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Letters from Camp: Front Porch Fiddling

Photo by Barbara A Lane

By Nashville Naturist

Nashville.  Music City, U.S.A.  Ask a native what they think about the city’s transformation and be prepared to get an earful.  

Three-sheets-to-the-wind bachelorettes do Dixie drag in make-believe honky-tonks.  Make-believe mercantiles sell made-in-China cowboy boots, cowboy hats.  Country costumes.  Bachelorettes in “last hoedown before the showdown” t-shirts puke out of Ubers.  Beer-soaked boys piss on the street in front of make-believe saloons.  Throw punches in front of make-believe speakeasies.  Bachelorettes hoot.  Cover bands play bro jams.  Bachelorettes holler.  Nashville.  Music Shitty, U.S.A. 

I won’t wade too deep into that kerfuffle, but I will suggest that if you want to experience real music, you’ve got to get out of Nashville.  Get away from the city.  Away from the business folks, the backers, the investors and their investments, away from the commercial songs that check off all the boxes, shout out all the buzzwords.  Drive until the lights of the million-dollar condos disappear in the rear-view mirror, until the sounds of the party bands fade into the night.  Drive off the eight-lane highways and onto the two-lane roads.  Wander around until you happen upon a small-town bar with a rickety stage in the corner.  A motel that still has live acts in its smoky, wood-paneled lounge.  A front porch smothered in gourd vines, where fiddlers and pickers rock in rocking chairs.  That’s where you’ll find music.

Tyler Hughes – ‘Little Hot Pink House Trailer’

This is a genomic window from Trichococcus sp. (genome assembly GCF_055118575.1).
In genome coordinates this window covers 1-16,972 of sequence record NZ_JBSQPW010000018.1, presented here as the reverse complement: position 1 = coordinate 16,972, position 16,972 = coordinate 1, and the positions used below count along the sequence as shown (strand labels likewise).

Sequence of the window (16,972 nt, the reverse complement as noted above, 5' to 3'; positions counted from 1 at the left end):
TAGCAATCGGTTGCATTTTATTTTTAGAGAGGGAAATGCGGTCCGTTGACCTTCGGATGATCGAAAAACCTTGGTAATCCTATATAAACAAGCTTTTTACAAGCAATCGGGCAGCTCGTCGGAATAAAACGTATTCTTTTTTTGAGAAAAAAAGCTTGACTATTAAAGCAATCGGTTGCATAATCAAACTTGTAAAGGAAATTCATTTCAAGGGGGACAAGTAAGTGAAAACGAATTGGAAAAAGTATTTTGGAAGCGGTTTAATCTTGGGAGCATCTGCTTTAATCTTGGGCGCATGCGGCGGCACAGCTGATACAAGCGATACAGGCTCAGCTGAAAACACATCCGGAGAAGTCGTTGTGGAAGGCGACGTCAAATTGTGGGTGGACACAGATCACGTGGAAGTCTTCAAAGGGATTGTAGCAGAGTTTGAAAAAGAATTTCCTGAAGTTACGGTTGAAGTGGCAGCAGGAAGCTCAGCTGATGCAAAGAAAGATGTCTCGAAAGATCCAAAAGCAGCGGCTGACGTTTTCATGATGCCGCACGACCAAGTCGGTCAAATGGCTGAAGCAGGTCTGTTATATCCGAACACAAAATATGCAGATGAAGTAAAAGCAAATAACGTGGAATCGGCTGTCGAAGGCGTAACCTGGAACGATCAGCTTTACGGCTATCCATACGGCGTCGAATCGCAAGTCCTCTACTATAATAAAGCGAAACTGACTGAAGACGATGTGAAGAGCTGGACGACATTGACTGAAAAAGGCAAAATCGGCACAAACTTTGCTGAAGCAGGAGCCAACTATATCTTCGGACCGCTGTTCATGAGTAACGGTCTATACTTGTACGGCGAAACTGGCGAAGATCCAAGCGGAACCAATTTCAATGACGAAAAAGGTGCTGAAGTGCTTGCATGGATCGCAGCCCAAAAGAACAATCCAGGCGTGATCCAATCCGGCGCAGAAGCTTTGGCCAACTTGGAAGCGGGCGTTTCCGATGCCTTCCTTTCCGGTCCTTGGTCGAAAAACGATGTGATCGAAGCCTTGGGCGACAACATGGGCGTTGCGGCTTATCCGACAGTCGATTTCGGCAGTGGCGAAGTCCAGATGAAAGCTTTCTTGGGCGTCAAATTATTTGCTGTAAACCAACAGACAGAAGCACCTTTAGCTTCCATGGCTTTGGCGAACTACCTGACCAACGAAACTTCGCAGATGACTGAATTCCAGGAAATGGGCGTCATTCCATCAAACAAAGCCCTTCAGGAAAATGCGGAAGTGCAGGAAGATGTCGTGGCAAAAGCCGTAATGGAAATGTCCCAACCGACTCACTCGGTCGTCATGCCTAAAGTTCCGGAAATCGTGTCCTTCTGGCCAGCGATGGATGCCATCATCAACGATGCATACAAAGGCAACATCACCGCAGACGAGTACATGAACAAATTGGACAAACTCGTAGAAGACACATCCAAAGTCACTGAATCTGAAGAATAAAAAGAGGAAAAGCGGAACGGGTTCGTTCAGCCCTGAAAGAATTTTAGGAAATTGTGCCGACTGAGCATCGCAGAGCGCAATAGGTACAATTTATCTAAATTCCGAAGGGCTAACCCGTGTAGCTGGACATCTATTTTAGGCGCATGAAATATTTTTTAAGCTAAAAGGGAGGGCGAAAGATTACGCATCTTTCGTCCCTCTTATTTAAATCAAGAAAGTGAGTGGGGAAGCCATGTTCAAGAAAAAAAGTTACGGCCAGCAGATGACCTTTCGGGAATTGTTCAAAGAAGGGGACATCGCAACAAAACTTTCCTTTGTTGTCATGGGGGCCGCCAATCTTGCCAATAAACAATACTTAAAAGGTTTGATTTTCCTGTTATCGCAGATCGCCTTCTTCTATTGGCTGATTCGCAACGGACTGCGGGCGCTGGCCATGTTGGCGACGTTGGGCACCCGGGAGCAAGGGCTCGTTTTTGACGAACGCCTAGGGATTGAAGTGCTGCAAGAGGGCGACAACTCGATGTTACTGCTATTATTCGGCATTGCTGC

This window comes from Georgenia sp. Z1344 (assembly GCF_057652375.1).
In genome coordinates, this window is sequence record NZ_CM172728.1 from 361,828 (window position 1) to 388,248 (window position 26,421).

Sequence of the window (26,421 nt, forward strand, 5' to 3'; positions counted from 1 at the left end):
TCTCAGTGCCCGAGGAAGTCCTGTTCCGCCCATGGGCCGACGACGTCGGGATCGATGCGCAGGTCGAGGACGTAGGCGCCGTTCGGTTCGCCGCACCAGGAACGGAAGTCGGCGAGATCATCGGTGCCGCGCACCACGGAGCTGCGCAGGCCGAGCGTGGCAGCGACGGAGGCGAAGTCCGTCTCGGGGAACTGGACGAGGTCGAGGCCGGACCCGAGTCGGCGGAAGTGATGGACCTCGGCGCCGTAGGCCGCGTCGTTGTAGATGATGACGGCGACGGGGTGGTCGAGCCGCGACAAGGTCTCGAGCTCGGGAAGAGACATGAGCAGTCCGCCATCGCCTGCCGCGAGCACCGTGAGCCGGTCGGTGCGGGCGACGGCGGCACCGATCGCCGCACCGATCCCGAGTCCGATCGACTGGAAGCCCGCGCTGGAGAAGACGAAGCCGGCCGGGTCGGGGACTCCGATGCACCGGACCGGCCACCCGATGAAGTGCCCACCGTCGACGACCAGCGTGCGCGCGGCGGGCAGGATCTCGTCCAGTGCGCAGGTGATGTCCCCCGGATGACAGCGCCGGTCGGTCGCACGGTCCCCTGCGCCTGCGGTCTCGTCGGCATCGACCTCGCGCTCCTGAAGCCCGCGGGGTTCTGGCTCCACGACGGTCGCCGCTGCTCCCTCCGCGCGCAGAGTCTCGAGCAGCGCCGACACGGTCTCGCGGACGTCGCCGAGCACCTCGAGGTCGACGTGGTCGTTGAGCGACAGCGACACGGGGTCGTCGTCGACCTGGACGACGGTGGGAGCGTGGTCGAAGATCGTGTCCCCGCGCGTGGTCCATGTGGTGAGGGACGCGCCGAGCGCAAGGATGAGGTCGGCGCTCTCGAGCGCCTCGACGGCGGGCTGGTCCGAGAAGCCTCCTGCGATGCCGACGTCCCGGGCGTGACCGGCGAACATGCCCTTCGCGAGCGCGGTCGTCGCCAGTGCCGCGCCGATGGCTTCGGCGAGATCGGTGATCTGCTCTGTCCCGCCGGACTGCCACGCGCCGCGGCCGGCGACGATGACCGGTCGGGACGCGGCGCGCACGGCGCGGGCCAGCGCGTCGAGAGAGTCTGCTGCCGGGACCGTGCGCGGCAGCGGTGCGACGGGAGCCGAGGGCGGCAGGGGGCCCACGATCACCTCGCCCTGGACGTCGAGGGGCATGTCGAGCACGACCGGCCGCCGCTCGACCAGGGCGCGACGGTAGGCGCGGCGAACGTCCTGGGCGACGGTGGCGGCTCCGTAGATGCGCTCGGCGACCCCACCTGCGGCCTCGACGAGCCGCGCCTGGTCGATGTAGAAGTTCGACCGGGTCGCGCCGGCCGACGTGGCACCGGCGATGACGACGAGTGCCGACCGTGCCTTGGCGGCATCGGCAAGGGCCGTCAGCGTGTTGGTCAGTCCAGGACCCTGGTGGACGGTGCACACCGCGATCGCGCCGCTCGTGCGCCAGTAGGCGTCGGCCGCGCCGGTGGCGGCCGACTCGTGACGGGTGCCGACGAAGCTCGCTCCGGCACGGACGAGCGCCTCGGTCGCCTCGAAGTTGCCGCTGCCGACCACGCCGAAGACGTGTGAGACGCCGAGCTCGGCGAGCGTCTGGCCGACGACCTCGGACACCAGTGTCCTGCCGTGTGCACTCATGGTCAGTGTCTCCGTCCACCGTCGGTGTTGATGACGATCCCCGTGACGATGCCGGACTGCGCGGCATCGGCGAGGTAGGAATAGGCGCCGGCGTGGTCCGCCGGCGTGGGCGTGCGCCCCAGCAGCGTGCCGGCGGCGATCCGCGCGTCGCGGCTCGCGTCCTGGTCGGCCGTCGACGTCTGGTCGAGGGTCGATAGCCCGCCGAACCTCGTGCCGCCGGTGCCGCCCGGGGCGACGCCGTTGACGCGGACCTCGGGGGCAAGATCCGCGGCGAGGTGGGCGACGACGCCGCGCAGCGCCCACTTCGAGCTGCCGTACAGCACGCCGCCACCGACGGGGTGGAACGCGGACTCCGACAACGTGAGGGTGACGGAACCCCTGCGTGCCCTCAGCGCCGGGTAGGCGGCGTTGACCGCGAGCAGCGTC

There’s music in the old nudist camp I call home.  It’s a place where morels are gathered from the woods and fried in a cast iron skillet in the community kitchen.  Catfish are hauled in from the river and boiled outside in a cauldron.  Folks float on inner tubes in a muddy lake.  Folks toss rusty horseshoes on a mossy meadow.  At dusk, moths flutter about strands of string lights strung up around a tin-roofed pavilion.  Folks gather.  A fellow mentions that he plays guitar.  A camper comments that he keeps a fiddle in his teardrop trailer.  A woman dusts off a harmonica.  Before you know it, there’s a band putting on a show.  An informal collaboration.  Bits and pieces of various songs are strung together into a performance.  Nudists emerge from glowing tents and trailers.  Clapping, singing along, making up lyrics, dance steps.  A little more of this, less of that, softer here, louder there.  Music just sort of happens.  Aged fingers pluck guitar strings.  Coyotes yelp in the distance.  Fireflies flicker in the pines.  Sweet honeysuckle on a hot summer wind. 


A Honky-Tonk of Our Own
Juan & the Pines – ‘Birds Winding Down

Country music. Folk music.  Mountain music.  An old language.  Unpretentious.  Pure.  Recollections, sentiments, declarations, patched together like an heirloom quilt sewn from well-worn scraps of old clothing.  Exquisite beauty pieced together from the ostensibly mundane.  Like words fumbled into an awkward confession of love that’s whispered in the woods on a humid summer night.  Uncertain, vulnerable, authentic, unforgettable. 

Jake Blount – ‘Boll Weevil/Half Irish

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